The following is written in the Adjugate Matrix Wikipedia page:


$$ p(t)~{\stackrel {\text{def}}{=}}~\det(t\mathbf {I} -\mathbf {A} )=\sum _{i=0}^{n}p_{i}t^{i}\in R[t],$$

is the characteristic polynomial of the matrix $n$-by-$n$ matrix $\mathbf A$ with coefficients in the ring $R$, then

$$ \mathrm{adj}\,(s\mathbf{I}-\mathbf{A}) = \mathrm{\Delta}\! p(s,\mathbf{A}) ~, \tag 1$$


$$ \mathrm {\Delta } \!p(s,t)~{\stackrel {\text{def}}{=}}~{\frac {p(s)-p(t)}{s-t}}=\sum _{j=0}^{n-1}\sum _{i=0}^{n-j-1}p_{i+j+1}s^{i}t^{j}\in R[s,t] $$

is the first divided difference of $p$, a symmetric polynomial of degree $n−1$.

I cannot make sense of equation $(1)$, since, for instance, $s-\mathbf A$ which would be in the denominator of $\mathrm{\Delta}\! p(s,\mathbf{A})$ is not well defined and even interpreting it as abuse of notation for $s\mathbf I-\mathbf A$ does not appear to help.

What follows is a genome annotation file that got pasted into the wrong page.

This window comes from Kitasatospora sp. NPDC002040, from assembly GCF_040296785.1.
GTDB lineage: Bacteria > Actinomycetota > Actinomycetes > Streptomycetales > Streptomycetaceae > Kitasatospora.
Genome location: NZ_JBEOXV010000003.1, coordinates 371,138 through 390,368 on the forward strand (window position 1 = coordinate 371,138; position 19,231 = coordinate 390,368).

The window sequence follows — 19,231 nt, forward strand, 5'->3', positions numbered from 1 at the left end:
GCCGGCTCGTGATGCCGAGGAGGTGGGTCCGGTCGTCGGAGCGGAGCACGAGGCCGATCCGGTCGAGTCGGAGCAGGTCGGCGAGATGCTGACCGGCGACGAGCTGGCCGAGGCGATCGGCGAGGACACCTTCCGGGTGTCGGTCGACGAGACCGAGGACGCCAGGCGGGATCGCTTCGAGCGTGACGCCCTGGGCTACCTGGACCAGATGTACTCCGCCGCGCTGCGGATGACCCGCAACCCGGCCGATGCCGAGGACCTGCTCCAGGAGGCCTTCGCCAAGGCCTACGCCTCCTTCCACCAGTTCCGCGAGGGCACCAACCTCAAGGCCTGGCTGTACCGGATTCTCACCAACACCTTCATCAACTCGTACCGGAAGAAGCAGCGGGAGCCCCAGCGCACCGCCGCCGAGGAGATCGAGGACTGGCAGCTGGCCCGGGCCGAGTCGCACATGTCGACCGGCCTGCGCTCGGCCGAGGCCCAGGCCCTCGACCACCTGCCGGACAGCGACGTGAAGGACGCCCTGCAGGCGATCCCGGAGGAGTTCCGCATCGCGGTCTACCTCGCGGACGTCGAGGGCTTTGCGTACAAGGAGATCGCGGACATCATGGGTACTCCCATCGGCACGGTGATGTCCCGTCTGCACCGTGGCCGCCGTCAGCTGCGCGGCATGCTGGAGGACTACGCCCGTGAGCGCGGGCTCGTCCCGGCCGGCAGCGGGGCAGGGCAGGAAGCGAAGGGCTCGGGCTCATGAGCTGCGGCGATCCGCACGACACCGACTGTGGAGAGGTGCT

Am I just not understanding this correctly? Otherwise, is there a version of this that is actually correct?


The quotient $\frac{p(s)-p(t)}{s-t}$ has to be interpreted in the polynomial ring $R[s,t]$, where the numerator $p(s)-p(t)$ is in fact divisible by $s-t$, essentially because $$\frac{s^n -t^n}{s-t} = \sum_{i+j = n-1} s^i t^j.$$ This implies the given formula $$\Delta p(s,t) = \sum_{j=0}^{n-1} \sum_{i=0}^{n-j-1} p_{i+j+1} s^i t^j.$$ So in order to make sense of the expression $\Delta p(s,\mathbf A)$ you perform the division in $R[s,t]$ first and only then plug in the arguments $(s,\mathbf A)$, obtaining $$\Delta p(s,\mathbf A) = \sum_{j=0}^{n-1} \sum_{i=0}^{n-j-1} p_{i+j+1} s^i \mathbf A^j.$$


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